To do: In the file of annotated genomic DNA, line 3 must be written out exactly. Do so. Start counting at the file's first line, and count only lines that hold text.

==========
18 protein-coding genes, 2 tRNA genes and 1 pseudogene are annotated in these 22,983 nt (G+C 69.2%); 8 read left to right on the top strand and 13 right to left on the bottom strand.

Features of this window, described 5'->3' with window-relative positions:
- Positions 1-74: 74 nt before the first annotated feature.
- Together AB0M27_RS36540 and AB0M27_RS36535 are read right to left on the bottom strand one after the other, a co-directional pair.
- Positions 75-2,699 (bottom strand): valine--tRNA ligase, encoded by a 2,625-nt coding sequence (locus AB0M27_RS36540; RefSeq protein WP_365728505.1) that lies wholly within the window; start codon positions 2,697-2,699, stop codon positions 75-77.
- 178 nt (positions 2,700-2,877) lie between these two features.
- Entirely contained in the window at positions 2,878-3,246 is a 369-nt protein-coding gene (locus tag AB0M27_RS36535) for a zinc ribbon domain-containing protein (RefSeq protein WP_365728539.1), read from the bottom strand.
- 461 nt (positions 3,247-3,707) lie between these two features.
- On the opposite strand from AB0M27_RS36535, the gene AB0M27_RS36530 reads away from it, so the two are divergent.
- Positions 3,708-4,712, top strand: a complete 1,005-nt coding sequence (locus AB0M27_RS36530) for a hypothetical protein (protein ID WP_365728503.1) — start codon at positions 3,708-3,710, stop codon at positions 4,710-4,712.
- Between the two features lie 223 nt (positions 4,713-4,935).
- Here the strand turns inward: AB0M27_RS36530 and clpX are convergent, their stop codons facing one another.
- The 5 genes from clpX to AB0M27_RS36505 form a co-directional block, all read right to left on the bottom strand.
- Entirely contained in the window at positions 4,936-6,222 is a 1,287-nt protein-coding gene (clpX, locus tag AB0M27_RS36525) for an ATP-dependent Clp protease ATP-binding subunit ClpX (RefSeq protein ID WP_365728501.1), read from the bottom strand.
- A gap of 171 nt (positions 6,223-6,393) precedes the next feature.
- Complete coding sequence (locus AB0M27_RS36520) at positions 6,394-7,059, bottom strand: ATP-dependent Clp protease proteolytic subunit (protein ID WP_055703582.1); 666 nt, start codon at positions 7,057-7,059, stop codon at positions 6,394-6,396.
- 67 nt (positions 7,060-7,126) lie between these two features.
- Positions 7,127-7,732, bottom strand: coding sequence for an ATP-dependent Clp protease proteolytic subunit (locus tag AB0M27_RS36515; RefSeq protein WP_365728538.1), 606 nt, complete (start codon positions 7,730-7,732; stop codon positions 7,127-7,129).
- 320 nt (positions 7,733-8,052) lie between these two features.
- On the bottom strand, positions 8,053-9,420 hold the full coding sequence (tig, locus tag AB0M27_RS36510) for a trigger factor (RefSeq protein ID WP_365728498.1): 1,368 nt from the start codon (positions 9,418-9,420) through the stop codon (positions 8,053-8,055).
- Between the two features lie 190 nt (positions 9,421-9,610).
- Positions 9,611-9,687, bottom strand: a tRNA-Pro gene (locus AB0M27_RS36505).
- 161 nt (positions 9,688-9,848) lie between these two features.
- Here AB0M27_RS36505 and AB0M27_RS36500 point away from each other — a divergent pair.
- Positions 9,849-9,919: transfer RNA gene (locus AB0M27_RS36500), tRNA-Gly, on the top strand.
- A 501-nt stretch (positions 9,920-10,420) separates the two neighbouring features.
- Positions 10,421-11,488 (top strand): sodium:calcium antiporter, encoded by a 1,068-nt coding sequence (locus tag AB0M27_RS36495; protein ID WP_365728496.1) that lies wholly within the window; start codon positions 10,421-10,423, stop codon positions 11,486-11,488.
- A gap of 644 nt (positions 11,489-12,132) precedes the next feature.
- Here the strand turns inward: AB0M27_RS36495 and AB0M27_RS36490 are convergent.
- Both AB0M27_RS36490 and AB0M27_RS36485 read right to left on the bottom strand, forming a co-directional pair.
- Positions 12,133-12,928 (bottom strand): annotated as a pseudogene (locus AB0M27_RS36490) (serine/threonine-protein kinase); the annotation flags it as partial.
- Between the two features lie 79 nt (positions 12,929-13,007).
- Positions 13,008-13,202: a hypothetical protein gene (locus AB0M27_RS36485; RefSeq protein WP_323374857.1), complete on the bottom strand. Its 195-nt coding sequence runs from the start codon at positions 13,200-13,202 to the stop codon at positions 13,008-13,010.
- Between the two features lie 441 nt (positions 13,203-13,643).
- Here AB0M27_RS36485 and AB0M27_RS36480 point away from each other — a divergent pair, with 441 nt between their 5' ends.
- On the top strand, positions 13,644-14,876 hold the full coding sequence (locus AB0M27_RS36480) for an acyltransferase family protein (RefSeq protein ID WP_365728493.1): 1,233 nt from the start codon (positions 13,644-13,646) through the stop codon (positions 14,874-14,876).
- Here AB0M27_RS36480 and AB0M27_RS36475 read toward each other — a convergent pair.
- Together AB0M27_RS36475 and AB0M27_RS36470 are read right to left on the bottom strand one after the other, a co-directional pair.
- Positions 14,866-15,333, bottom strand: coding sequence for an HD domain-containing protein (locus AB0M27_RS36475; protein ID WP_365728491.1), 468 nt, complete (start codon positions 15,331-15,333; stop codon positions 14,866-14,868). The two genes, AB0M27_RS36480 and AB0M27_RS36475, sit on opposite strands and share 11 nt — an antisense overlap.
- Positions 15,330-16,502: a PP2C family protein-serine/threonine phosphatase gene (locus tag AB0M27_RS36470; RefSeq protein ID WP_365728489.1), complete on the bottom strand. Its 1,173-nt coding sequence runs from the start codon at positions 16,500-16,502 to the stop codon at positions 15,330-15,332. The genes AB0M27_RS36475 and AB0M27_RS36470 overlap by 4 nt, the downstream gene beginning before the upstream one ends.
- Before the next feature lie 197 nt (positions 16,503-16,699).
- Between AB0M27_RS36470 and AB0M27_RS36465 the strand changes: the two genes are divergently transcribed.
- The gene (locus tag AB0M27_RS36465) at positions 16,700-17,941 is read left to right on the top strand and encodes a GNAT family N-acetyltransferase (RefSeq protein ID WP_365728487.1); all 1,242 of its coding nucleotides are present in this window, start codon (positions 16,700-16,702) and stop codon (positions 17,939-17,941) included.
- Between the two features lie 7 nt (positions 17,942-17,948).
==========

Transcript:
- Positions 1-74: 74 nt before the first annotated feature.